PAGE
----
CT&D #74. Dan Harmon’s Story Circle Technique: Analyzing TV Pilots

Please watch a pilot episode of one of 2016’s new fiction (drama or comedy) series.

Using the Dan Harmon “Story Circle” structure, try to identify TWO stories within the show: the episode story that is taken to completion in the pilot episode (even serialized shows have some kind “resolution” every week), and a longer story arc that the series pilot suggests (i.e., a storyline where the character is maybe only just beginning to want something or leave his/her comfort zone at the end of the episode). Upon writing:

1. Title your posting with the name of the show you are analyzing and write a summary of the main story that is resolved in the pilot episode, describing the action in terms of the 8 parts of the “Embryo” structure.

2. Write a summary of a longer story arc that you think may be suggested by the first episode. You don’t have to guess what will happen after the pilot; you just need to point out the arc that may be set up.

3. Lastly, write whether or not you think Dan Harmon’s “Story Circle” system works as a universal storytelling system. If you don’t think that his structure works for the show that you reviewed, talk about the differences. If you think that his structure worked, talk about why it worked.

Main Story: plain text
Story Arc(s): underlined
Dan Harmon’s 8 points: in parentheses

TV Show (pilot covered):Second Chance”

This near 45-minute pilot episode (which premiered back in January on Fox) focuses on a 75-year-old ex-police sheriff who gets resurrected after being murdered. The sheriff’s name is Jimmy Pritchard and the episode kicks off with him lazily lying by his couch, long unemployed due to his womanizing and disgraceful behavior that led to his resignation from the police force some 15 years prior to the start of the series (#1). His son, who is seen around this time, works as a detective in law enforcement and is dismissive of his dad’s lack of care towards his family. Eventually, Jimmy visits his house and encounters a robbery; the criminals ambush Jimmy and throw him off a bridge. This is later (incorrectly) interpreted as a suicide due to lack of evidence and due to the nature of his death.

Meanwhile, a wealthy and genius sibling duo are shown to be looking for an individual whose DNA would be the basis for curing cancer (one of whom who has the disease: Mary). They stumble on Jimmy’s dead body and use it to age him backwards using an experiment that Otto created. It miraculously works and Jimmy is now transformed into a much younger version of himself due to his “unique” DNA that allowed the experiment to be successful in the first place.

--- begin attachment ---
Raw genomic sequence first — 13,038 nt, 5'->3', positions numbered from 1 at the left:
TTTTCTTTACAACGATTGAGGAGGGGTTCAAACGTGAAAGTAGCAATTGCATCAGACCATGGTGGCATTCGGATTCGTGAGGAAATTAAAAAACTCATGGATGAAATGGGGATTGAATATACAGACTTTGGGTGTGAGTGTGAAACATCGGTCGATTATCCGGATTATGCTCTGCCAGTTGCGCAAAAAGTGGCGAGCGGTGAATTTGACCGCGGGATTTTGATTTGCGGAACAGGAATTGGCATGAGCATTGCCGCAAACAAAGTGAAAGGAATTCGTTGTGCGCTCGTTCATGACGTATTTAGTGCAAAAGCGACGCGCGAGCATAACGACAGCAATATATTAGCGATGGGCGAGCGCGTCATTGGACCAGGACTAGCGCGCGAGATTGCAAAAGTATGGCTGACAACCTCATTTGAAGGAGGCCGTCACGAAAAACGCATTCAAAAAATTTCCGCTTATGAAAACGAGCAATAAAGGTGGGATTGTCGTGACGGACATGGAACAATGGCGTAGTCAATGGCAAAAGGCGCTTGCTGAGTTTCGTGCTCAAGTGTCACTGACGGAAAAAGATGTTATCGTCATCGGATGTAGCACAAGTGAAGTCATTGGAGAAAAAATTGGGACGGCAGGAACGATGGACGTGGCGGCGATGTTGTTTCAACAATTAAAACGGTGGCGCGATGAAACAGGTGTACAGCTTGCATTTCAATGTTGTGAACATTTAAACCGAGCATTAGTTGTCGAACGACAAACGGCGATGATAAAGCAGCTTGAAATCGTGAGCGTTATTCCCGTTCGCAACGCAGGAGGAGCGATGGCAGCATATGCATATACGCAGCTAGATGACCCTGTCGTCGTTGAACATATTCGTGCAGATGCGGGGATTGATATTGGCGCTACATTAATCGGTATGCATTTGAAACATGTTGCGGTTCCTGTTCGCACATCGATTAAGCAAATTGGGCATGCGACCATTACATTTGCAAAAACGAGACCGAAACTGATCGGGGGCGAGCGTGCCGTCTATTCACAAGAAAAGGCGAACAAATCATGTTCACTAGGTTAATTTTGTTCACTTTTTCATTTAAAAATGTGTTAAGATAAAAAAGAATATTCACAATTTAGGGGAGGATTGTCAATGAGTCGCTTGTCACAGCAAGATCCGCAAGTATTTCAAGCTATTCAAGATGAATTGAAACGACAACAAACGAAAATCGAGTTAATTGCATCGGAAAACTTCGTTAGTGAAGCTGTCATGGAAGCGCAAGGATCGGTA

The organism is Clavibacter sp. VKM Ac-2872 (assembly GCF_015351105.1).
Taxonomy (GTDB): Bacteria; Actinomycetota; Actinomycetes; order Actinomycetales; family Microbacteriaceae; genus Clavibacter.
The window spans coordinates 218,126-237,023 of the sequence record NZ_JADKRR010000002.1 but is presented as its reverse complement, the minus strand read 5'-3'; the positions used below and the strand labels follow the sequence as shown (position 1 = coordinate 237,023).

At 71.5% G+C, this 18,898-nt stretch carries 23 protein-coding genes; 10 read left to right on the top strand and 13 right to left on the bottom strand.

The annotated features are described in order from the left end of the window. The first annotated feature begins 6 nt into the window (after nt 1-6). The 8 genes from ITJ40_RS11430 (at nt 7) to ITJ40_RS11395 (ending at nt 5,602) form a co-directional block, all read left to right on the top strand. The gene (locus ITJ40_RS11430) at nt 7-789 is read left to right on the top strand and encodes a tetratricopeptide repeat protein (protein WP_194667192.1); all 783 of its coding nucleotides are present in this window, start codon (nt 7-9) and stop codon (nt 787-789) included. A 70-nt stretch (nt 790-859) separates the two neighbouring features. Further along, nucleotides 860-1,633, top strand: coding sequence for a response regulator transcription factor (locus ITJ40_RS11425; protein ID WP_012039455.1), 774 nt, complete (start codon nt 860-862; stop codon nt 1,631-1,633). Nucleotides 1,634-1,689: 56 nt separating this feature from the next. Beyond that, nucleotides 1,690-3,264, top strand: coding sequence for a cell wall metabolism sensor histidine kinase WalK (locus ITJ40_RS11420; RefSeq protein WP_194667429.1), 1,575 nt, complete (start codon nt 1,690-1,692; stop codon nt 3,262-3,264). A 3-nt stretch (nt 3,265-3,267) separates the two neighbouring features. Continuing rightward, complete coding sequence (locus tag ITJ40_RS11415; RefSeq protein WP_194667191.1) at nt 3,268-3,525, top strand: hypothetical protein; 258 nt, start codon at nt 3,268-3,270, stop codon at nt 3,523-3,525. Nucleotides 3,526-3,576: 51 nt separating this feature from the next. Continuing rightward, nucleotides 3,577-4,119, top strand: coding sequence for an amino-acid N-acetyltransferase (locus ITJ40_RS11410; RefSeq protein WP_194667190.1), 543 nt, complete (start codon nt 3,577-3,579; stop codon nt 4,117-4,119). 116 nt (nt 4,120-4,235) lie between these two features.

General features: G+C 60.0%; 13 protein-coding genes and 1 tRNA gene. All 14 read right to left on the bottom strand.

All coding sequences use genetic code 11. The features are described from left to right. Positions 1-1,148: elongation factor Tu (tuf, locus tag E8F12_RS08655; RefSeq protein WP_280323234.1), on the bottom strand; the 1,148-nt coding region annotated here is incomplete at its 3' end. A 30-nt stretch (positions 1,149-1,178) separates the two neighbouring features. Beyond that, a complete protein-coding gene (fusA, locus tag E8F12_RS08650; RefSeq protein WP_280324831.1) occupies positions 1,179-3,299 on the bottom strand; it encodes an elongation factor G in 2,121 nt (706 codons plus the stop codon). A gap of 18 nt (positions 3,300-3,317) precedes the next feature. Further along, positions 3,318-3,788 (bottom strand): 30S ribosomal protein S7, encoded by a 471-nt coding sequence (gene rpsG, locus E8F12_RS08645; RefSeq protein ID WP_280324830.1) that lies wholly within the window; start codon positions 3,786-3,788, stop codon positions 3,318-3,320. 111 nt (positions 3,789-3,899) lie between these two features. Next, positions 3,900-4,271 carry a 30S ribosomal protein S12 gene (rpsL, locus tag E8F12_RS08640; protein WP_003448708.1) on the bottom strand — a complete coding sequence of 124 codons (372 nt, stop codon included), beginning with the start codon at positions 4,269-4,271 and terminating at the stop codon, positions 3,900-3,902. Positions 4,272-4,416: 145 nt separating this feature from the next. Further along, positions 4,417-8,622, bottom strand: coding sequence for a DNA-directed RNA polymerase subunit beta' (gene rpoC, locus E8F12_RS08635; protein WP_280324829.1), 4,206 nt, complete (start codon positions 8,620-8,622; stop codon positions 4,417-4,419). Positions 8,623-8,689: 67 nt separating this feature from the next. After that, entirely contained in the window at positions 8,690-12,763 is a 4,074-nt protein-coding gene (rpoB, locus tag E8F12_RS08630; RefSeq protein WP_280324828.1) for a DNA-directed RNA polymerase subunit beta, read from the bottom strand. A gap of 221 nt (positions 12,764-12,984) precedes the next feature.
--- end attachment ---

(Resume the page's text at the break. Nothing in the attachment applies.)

Jimmy, who is unaware of his newfound fate, seeks to know what happened to him. Eventually, he is told that he was brought back from the dead to aid in the siblings’ aspirations for curing cancer but NOT before he uses his regained youthfulness to find and apprehend the people who murdered him. (#2 & 3). Mary allows Jimmy to accomplish his goal, but on the condition that he stays with the siblings to further their cause.

It doesn’t take too long for Jimmy to adapt to his stronger and more quicker self (#4). In addition, the experiment enhanced these reflexes even more to the point where his body will need to recharge after a certain time (in the same chamber that was used to revive him). Also in the very beginning, Jimmy’s memory was faint; only until the middle of the episode does Jimmy remember who his murderer was: his son’s partner in crime (who’s record of robberies is documented by a detailed bank report given by Mary who does research on him). Armed with this information, he finds his son and attempts to connect with him without knowing who he really is. This obviously leads to awkwardness and suspicion on his son’s part (and by extension, anyone formally connected to Jimmy prior to his presumed death). Jimmy tells his son that he knew his father personally.